Regardless of our gender identity and sex assigned at birth, people express their gender in a variety of ways. This includes the way that we talk, our mannerisms, how we interact with others, our clothing, accessories, hairstyles, activities we enjoy, and much more! You should never use a person’s gender expression to guess their gender identity.
Gender attribution describes how your gender is perceived by others. This can change depending on the people you’re around, the country you’re in, or even the time period. For example, although we might consider dresses to be stereotypically feminine, ancient Romans wore dresses or “togas” regardless of their gender, and a man wearing one at that time would be perceived as masculine.
Sex assigned at birth is the sex that the medical community labels a person when they are born. If your gender identity matches the sex assigned to you at birth, then you are cisgender.
For example, if you identify as a girl and you were assigned female at birth, then you are cisgender. People whose gender identity does not match their sex assigned at birth may be transgender.
Where LGBTQ Families Live. The proportion of same-sex couples raising kids tends to be higher in more socially conservative areas of the country where LGBTQ people have come out later in life, and were more likely to have a child with a different-sex partner earlier in life. Overall, the highest proportions of same-sex couples raising children under age 18 reside in Southern, Mountain West, and Midwestern states – areas with the fewest protections for LGBTQ families.
(Gates, Marriage and Family 2015; Gates 2013).
Resources to Expand Your Knowledge
Adoption nondiscrimination laws and policies protect LGBTQ parents and families from discrimination by adoption agencies and officials. Some states permit state-licensed child welfare agencies to refuse to place and provide services to children and families, including LGBTQ people and same-sex couples, if doing so conflicts with their religious beliefs.
All states permit joint adoption by married couples. As a result of the 2015 U.S. Supreme Court ruling in Obergefell v. Hodges, married same-sex couples throughout the United States are now permitted to marry and are thus permitted to adopt jointly. Additionally, some states have laws, regulations, or agency policies prohibiting discrimination against prospective adoptive parents or families based on their sexual orientation or gender identity. However, there are several states that have laws that allow state-licensed child welfare agencies to discriminate against LGBTQ people, including married couples.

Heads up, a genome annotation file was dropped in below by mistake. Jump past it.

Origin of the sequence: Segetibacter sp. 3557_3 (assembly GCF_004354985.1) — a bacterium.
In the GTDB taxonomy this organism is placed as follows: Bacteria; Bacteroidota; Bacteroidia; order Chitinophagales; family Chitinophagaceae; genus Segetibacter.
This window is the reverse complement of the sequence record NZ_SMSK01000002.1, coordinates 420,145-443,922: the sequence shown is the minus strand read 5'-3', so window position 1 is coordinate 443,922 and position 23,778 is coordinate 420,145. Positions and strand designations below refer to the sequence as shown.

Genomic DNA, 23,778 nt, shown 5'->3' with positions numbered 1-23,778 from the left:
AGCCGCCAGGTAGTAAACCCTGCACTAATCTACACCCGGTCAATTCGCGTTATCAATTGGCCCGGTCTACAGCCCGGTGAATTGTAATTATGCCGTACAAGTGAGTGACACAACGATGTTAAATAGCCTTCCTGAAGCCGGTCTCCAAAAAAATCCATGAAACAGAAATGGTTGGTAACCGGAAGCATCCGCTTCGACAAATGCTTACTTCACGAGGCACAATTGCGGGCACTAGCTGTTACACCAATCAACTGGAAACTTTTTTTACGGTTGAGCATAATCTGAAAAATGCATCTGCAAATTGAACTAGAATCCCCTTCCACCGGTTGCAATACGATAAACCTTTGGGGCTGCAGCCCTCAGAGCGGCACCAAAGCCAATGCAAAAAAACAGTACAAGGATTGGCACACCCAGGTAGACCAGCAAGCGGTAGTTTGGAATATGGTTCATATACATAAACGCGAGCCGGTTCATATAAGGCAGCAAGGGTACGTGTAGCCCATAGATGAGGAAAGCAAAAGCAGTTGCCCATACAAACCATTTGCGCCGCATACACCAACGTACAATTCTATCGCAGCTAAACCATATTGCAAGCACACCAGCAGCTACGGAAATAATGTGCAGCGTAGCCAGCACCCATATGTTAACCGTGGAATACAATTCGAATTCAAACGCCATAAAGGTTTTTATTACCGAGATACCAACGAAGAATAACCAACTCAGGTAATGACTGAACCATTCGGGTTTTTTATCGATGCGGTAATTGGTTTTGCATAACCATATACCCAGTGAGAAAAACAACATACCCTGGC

-MAP dataset, pictured below.
Image from @CFLIC twitter: Increasing access and equal opportunity for people with disabilities by building the capacity of Independent Living Centers since 1976.)
why center disability?
“Disability justice activists, organizers, and cultural workers understand that able- bodied supremacy has been formed in relation to other systems of domination and exploitation. The histories of white supremacy and ableism are inextricably entwined, created in the context of colonial conquest and capitalist domination. One cannot look at the history of US slavery, the stealing of Indigenous lands, and US imperialism without seeing the way that white supremacy uses ableism to create a lesser/“other” group of people that is deemed less worthy/abled/smart/capable.
A single-issue civil rights framework is not enough to explain the full extent of ableism and how it operates in society. We can only truly understand ableism by tracing its connections to heteropatriarchy, white supremacy, colonialism, and capitalism. The same oppressive systems that inflicted violence upon Black and brown communities for 500+ years also inflicted 500+ years of violence on bodies and minds deemed outside the norm and therefore “dangerous.”
A disability justice framework understands that:
- All bodies are unique and essential.
- All bodies have strengths and needs that must be met.
- We are powerful, not despite the complexities of our bodies, but because of them.